Portability be damned; sometimes you want a laptop that includes a large, stunning display, along with a full keyboard. Not everybody needs a laptop made for hauling around all day, and the Lenovo ThinkPad T550 is one particular laptop that will happily live on your desk for the better section of its life. However, it faces stiff competition from both MSI and Toshiba in the 15.6 inch structure, so let us see if the T550 has what it takes to turn out on top. As stated, this isn’t an ultra portable laptop constructed with slim lines or a low weight in mind; it’s a full-sized bruiser. Weighing 2.13kg, it’s actually the lightest of the 15.6 inch laptop computers that we reviewed, but only by a relatively small margin. Despite its relatively large measurements, it remains rather shallow, with a maximum depth of just 22mm.
The whole external chassis is made from rough black plastic, which doesn’t precisely lend it a premium feel, yet it willn’t feel like its planning to fall aside if it takes a tumble from your desk. Due to the big display is the ability to add a nice, large keyboard. Lenovo has gone with the chiclet design favored by most laptop manufacturers, and it seems nice and sturdy despite the synthetic chassis, with no ﬂ ex in the biggest market of the keyboard. This just occurs to function as exact same spot where Lenovo has included a pointing nub, a quaint inclusion directed at the few users who prefer a nub to the touchpad. If you’d choose to utilize the touchpad alternatively, the main one featured listed here is fairly accurate, though it does feel such as the mouse cursor stutters a little once the touchpad is used. A unique inclusion in the T550 is the fingerprint reader to the right of this touchpad, a nod to this machine’s business leanings. The large 15.6 inches display is surrounded by a thick border of around a centimetre of plastic; set alongside the edgeless designs used elsewhere it presents as rather old fashioned. It is a 1920 x 1080 display, which is about as little as we’d like to see a screen with this size go. The display within our model is apparently an LED display screen, yet it shows surprisingly decent field of view performance, with just minimal color and brightness shifting at obtuse watching angles.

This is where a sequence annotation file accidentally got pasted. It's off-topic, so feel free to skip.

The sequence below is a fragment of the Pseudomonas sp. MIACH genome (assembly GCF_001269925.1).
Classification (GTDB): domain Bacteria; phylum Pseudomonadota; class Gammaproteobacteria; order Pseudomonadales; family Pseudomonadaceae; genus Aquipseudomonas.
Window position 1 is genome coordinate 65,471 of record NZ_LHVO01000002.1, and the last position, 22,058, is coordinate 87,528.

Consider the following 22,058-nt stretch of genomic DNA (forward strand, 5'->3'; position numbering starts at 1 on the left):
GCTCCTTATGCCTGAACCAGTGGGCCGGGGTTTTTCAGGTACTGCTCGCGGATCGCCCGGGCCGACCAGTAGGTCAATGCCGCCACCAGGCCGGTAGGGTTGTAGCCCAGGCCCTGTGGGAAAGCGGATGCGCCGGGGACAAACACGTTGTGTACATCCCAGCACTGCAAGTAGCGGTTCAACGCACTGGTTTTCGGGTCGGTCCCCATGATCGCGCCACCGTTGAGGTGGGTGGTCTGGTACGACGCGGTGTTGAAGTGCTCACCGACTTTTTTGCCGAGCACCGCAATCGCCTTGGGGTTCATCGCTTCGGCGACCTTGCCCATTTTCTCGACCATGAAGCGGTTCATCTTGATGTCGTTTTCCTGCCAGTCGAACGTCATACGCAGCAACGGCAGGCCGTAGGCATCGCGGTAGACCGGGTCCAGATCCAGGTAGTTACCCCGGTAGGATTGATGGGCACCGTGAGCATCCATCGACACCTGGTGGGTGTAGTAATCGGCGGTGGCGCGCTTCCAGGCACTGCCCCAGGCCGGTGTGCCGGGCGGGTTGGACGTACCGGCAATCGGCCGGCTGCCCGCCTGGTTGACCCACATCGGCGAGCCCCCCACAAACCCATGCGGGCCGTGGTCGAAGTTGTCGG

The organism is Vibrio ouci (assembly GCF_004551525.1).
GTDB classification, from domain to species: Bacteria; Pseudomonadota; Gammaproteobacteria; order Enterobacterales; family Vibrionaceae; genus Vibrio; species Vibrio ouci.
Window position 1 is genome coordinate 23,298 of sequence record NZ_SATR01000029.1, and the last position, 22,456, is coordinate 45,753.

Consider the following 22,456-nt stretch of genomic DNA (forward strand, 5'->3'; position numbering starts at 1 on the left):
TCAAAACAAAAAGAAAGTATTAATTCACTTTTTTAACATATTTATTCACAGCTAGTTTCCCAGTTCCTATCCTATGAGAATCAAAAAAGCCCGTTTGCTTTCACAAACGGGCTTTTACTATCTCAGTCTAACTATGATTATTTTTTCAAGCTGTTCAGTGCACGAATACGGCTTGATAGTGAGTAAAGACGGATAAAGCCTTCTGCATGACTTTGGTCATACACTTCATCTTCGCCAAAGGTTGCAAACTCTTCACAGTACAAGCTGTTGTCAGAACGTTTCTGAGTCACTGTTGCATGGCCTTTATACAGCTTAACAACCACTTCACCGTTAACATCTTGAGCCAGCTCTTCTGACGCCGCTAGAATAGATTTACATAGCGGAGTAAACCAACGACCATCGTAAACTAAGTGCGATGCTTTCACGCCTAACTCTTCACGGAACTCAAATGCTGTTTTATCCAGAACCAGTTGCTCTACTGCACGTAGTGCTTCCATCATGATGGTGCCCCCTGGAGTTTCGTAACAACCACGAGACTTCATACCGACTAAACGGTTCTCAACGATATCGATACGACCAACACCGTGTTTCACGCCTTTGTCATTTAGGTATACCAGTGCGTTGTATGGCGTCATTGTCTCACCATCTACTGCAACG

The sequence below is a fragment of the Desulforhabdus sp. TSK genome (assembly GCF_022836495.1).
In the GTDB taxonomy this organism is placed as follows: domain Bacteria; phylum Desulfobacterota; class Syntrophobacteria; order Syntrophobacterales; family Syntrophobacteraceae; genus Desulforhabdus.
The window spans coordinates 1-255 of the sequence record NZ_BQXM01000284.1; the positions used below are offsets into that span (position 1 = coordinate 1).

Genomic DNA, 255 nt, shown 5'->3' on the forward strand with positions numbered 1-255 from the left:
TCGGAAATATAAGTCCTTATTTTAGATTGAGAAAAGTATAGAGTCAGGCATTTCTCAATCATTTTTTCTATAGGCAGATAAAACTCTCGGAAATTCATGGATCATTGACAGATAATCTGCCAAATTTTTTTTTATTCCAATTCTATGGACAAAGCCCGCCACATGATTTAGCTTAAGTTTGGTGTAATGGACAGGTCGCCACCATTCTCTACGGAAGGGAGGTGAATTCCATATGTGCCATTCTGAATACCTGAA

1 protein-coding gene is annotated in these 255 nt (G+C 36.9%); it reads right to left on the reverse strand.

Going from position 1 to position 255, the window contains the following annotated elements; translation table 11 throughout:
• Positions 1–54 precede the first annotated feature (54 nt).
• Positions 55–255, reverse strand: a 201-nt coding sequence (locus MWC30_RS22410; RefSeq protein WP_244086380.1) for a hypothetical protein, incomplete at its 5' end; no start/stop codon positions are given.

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It is a little beaten up compared to the better displays seen here though With such a big chassis, Lenovo has a lot of room to stock the T550 with goodies, and it has opted for an interesting CPU in the Intel i5-5200U. This twin-cored, HyperThreaded beast has a base speed of 2.2GHz base, yet reaches just 2.7GHz when Intel’s Turbo mode kicks in, making it one of the lesser CPUs in our roundup… on paper at least. It is paired with a rather meagre 4GB of DDR3 1600 memory, which is more than enough to perform the elderly Windows 7 Pro Operating System which comes by standard with this device, once more showing that it is intended for corporate environs that are likely running the older version of Windows. Forget any form of SSD, as the T550 uses a 500GB mechanical drive. Fortunately it’s a Hybrid drive with an 8GB cache, helping to slightly boost it out of the doldrums of standard mechanical drive performance. In fact, it performed excellently despite the lack of an SSD and deficit in memory, as evidenced by our benchmarks. Within the PCMark 8 Home benchmark, the hardware combination delivered the second fastest performance in the roundup, showing that the i5 CPU is a capable processor contrasted towards the leaner offerings used elsewhere. It was third fastest in the O¡ ce standard, and also delivered excellent battery performance in our ﬁ nal benchmark, with a result of 395 minutes. This makes it the second best performer in terms of battery life, proving it’s capable of going the full day without the need to ﬁ nd an electric point. With these exceptional performance results, we could forgive the T550’s rather average overall presentation. It might not appear to be a premium machine many thanks to its fondness for plastic in the construction, but it turned in blazing benchmark results, showing that that is a capable performer for those searching for a sizable, desktop replacement laptop. Nevertheless, for just $200 more, we think MSI’s PE60 makes for a substantially better buy.